- Germany is expected to report a squeeze of 2.2% in economic output in the first quarter.
- Dependence on China and eurozone figures point to a more substantial drop in activity.
- EUR/USD, already falling amid dollar strength, may extend its falls.
Germany is having a "good crisis" – suffering a low mortality rate in comparison to other large European countries and the rest of the world. Elevated testing capacity and sound leadership do not mean the economy has not suffered. Economists expect the old continent's largest economy to report a fall of 2.2% in Gross Domestic Product in the first quarter of 2020, the worst since Q1 2009 – the worst of the financial crisis.
However, there are several reasons to believe it could be worse. Preliminary eurozone GDP figures have shown a plunge of 3.8%
Chancellor Angela Merkel ordered schools and nurseries to close on March 13, while Italy was already in full lockdown but Spain was only on its way to doing so. It announced a national curfew on March 22, several days after France and Spain.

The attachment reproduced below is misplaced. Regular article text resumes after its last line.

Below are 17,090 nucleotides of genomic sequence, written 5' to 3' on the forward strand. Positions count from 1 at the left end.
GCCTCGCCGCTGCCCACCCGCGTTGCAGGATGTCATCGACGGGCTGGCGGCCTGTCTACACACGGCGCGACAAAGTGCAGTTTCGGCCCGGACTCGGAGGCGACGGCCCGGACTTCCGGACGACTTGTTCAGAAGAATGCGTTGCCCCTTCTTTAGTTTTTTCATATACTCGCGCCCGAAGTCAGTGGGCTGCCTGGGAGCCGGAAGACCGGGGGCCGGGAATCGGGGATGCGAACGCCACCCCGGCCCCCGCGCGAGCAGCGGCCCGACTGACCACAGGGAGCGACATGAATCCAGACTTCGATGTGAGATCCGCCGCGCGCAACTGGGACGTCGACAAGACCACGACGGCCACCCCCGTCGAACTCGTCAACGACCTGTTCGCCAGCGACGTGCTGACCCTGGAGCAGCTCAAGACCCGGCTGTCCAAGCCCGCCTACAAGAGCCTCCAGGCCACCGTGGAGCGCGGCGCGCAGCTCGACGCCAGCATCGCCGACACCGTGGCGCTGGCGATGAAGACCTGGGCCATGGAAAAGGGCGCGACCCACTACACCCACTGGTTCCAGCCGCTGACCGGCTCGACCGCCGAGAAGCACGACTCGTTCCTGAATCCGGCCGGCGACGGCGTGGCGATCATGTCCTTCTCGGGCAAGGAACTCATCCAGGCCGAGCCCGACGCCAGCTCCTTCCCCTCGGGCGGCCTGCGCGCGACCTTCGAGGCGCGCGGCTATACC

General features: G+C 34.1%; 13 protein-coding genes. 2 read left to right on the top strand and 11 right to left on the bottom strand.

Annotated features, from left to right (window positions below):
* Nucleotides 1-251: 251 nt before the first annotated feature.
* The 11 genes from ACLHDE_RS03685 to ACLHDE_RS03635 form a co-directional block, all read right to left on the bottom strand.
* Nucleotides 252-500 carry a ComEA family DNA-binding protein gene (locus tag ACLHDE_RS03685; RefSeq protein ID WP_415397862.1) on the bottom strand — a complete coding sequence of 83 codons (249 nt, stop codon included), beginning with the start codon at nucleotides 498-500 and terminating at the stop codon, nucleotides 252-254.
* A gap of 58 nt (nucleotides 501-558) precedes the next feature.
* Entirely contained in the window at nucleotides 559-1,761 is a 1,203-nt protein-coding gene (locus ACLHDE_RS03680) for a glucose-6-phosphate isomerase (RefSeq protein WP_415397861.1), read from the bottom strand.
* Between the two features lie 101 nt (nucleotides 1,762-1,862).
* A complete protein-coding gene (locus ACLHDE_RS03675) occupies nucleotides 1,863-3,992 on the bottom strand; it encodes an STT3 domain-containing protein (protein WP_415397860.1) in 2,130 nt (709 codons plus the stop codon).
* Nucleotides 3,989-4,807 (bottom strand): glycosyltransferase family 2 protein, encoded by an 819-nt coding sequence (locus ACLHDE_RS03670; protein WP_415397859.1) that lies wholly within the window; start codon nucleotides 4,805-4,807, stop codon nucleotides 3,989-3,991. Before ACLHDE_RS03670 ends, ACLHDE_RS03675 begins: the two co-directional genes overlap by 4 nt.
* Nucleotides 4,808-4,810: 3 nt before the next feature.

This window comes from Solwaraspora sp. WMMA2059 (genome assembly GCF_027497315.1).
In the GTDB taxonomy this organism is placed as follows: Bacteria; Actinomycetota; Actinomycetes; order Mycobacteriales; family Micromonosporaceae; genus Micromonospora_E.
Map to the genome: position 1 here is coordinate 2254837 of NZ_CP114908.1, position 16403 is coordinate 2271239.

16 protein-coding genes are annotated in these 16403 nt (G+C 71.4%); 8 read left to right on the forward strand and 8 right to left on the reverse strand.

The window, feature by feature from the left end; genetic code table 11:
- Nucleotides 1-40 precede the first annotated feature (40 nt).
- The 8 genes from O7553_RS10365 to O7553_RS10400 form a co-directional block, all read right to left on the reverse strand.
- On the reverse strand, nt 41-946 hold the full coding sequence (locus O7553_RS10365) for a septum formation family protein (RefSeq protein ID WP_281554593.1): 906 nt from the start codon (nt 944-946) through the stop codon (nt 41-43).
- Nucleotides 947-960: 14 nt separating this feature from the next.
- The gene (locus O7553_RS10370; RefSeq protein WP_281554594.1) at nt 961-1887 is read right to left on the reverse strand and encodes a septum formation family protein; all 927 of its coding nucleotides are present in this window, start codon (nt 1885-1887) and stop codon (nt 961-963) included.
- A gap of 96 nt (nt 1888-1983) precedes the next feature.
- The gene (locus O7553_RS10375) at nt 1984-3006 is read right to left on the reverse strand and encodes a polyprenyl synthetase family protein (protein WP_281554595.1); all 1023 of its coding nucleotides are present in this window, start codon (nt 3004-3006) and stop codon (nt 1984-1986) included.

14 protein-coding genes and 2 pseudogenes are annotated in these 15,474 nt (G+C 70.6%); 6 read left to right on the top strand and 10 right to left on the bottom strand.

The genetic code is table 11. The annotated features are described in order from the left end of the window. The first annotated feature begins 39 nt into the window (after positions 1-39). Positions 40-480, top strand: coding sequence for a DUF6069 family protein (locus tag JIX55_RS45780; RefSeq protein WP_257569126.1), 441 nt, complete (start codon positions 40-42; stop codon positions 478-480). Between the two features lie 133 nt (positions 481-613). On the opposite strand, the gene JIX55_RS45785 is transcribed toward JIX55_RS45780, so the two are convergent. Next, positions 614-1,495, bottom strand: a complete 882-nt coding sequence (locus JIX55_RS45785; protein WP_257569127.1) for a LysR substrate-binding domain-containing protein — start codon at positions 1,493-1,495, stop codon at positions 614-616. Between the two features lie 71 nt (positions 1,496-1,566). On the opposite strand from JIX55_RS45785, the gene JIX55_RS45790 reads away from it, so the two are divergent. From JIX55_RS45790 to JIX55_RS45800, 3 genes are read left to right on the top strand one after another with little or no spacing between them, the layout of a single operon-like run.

The small difference in days is insufficient to explain the upgraded expectations.
Another reason to project the worse outcome is Germany's dependency on exports to China. The world's largest economy hunkered down on January 23. While China's measures were not uniform across the country, business activity in Europe's "locomotive" probably suffered already suffered before March.
Euro/dollar has been leaning lower, and this trend may extend if Germany's GDP misses expectations. Jerome Powell, Chairman of the Federal Reserve, dismissed the idea of negative interest rates, disappointing some investors that had already briefly priced in such a move.
Moreover, fears of a second wave of infections – in the US, in Germany, and elsewhere – has kept the greenback bid. The mix of weak eurozone data and a stronger dollar could push EUR/USD lower.
However, there are other scenarios to consider. If German GDP meets expectations, it would be encouraging for the euro area, as the largest country would have posted better figures than other large economies and the bloc at large. Nevertheless, USD strength will likely prevent EUR/USD from advancing.
The currency pair has room to rise only in the unlikely scenario of an upside beat, preferably contraction of less than 2%. A surprising outcome – albeit being temporary ahead of a horrible second quarter – would boost EUR/USD, at least temporarily.
Initial German GDP figures for the second quarter will likely show a considerable drop in output due to the coronavirus crisis. Projections seem too optimistic when looking at other European countries and China's impact. Alongside some dollar strength, the currency pair has more room to drop than rising.
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